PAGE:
In Jacksonville Traffic Cases, vehicular homicide is charged when a driver is putting other drivers in harm’s way by his or her actions, such as weaving in and out of traffic and speeding excessively. The driver does not even have to be the one whose vehicle physically hit the car where people were killed. That was proven in a Nassau County Traffic Case earlier this year, where a man was convicted of six counts of vehicular homicide for sideswiping a car the led to a chain reaction that killed six people in 2010. Every case has different elements and requires an extensive investigation by the state and police before choosing to file criminal charges in a Jacksonville Traffic Case.

If you or a loved one needs a criminal defense attorney in Jacksonville or the surrounding area, call The Mussallem Law Firm at (904) 365-5200 for a FREE CONSULTATION. Our Jacksonville Traffic Attorney, Victoria “Tori” Mussallem, is available 24 hours a day, 7 days a week.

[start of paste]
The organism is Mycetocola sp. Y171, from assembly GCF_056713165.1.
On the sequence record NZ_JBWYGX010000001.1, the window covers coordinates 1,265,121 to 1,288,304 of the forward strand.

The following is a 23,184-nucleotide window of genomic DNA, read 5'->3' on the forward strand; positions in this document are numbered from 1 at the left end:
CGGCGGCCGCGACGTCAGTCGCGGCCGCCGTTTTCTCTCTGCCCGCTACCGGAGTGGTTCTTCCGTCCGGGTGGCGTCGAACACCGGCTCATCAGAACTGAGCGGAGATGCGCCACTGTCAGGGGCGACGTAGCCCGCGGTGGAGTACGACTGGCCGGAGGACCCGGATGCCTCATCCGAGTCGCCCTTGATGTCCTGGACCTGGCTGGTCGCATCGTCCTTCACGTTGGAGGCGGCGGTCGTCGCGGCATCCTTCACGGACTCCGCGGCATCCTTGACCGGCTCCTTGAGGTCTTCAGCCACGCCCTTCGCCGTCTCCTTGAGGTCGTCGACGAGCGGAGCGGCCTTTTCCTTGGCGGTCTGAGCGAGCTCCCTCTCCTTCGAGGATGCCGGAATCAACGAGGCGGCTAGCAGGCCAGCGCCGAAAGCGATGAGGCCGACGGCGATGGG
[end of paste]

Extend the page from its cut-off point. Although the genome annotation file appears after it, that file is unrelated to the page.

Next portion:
A Florida Department of Corrections officer was arrested this month, accused of punching another driver in what police described as a road rage incident. Police said the man got out of his car, walked up to another driver and punched the driver in the face, according to a report in the Florida Times-Union. The alleged victim did not have any visible signs of injury, but did tell police that his chin hurt from the punch, the newspaper reported. The suspect was taken to the Clay County jail and charged with battery. Battery in Clay County is a first degree misdemeanor, punishable by up to one year in the county jail.

There was nothing in the media reports that indicate what the alleged victim in this case did or did not do to warrant that alleged reaction from the defendant. But in most Clay County Battery Cases, there are two sides to every story. A Clay County Battery is a misdemeanor crime in which someone hits or otherwise makes physical contact with someone else during an altercation. A felony battery would be if someone uses a weapon, such as hitting someone with a bat or a bottle, or there is a more serious injury. People often confuse assault and battery in Clay County Misdemeanor Cases and use the two terms interchangeably. They are two completely different crimes.